J and I found another little place closer to us called Del Sur.  We had read about it in a local paper and we wanted to give it a try.  The prices were really reasonable, the wait staff was awesome (on par with my favorites at El Racho Grande), and the chef was so nice.  He came out to greet all of the customers as if we were some snobbity-snobs at a Michelin rated restaurant.  My favorite thing there was the Mozzarella Tasting plate (again with the cheese!).  It had Burrata cheese on it which I have been dying to try.  Burrata is fresh cheese that has a Mozzarella outer layer, but when you cut into it it's creamy.  Amazing.  The other thing I loved about this cheese plate was that it came with sauces.  My favorite was a spicy marmalade.  The others were honey and a cranberry-esque jam.

Ignore J's soup.  Focus on that amazing cheese plate.  I need to work with J on what to focus on at dinner.  :)

Here's the sandwich that I had.  I wasn't as fond of the chips, but the Diet Coke was oh so cute!

Last, but certainly not least, are some pictures from Ms. Cheezious, our favorite food truck.  I gush about it all of the time, but trust me, it's worth it.  If you are ever in Southeastern Florida, make a pilgrimage to a food truck rally.  You will not be disappointed.  I try new things from trucks each time I go, but I always make Ms. Cheezious my main stop.  These pictures are horrible, so I apologize in advance...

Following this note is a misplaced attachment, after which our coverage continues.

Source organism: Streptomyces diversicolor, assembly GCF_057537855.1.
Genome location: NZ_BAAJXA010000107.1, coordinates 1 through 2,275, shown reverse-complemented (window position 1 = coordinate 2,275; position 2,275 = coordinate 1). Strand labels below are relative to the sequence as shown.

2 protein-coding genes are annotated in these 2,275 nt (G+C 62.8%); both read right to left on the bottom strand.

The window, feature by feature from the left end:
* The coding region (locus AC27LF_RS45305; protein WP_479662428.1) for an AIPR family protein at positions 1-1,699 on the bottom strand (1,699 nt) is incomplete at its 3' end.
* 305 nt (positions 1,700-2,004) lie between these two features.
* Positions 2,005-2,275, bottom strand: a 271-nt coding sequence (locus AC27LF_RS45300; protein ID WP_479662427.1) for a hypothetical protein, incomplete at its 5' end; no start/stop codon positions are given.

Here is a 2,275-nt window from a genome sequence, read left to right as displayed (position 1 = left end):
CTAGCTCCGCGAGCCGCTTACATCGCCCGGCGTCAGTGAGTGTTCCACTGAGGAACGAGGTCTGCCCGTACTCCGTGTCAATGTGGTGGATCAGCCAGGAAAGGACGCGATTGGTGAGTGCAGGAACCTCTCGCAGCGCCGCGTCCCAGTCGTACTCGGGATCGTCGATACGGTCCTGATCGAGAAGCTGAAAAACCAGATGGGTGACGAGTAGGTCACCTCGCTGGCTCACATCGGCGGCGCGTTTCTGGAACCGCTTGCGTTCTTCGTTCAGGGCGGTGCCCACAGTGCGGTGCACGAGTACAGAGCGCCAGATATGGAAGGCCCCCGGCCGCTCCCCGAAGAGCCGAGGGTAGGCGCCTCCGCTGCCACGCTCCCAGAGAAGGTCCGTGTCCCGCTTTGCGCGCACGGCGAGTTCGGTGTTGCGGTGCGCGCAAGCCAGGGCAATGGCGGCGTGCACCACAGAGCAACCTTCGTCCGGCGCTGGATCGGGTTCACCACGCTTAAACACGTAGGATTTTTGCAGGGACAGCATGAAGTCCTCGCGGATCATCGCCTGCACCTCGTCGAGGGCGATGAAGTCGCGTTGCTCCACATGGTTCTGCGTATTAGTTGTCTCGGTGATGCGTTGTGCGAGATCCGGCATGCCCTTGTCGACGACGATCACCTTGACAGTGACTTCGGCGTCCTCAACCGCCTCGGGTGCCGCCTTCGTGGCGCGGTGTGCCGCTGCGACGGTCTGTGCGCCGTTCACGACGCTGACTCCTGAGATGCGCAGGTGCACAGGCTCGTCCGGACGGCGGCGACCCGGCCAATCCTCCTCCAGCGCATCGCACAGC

Grilled Harvest (Havarti Cheese, Apple Slices, and Spices)

 Goat Cheese and Prosciutto with Arugula and Tomato

Crabby Cheese Melt

The best cheese fries in the state.  There is just something about them that is amazing.  They are never soggy, always crisp, and perfectly salty.  These are meant to be shared though.  Unless you mean business. 

J pleased with himself for scoring some awesome food.  This was the trip where we were called out on being regulars.  If it is wrong, though, I don't want to be right.  (This is technically in Hollywood, not Miami.)

Whew!  What a post.  I've been working on this for the better part of the evening.  It's probably really bad blogging etiquette to post something so long.  I've been meaning to break it up into a couple of little posts, but I figured I'd throw caution to the wind.  (Please note, that these events were during the course of four months.  I like my food, but I'm not that big of a piggie!)

Miami doesn't really feel like home, but it is where we find ourselves.  Living here is an eye-opening experience.  There are wonderful things we have discovered and other things that make us disgruntled.  But it is nice to know that even though we are far from Milwaukee, there are still little things that keep us tied to our hometown.  While walking down Lincoln Road on South Beach I came across a PBR sticker on a sign post.

I know PBR has a reputation for being a very "hipster beer."  See my "hipster" Halloween costume below.  (If you don't get what a "hipster" is, that is good, because my costume was "meta-hipster" because "hipsters" don't like anything that is mainstream.  But if you are still curious, you can look it up on Google for a better definition.)

But, seriously, PBR is sentimental for me.  It is one of the few beers that I actually enjoy and it was my grandfather's favorite beer.  His dad worked at Pabst.  Seeing that PBR sticker was a connection to home and it made my heart happy.  And if we know one thing about Becca's heart, it is that you get to it through her stomach. 

Bon Appetit!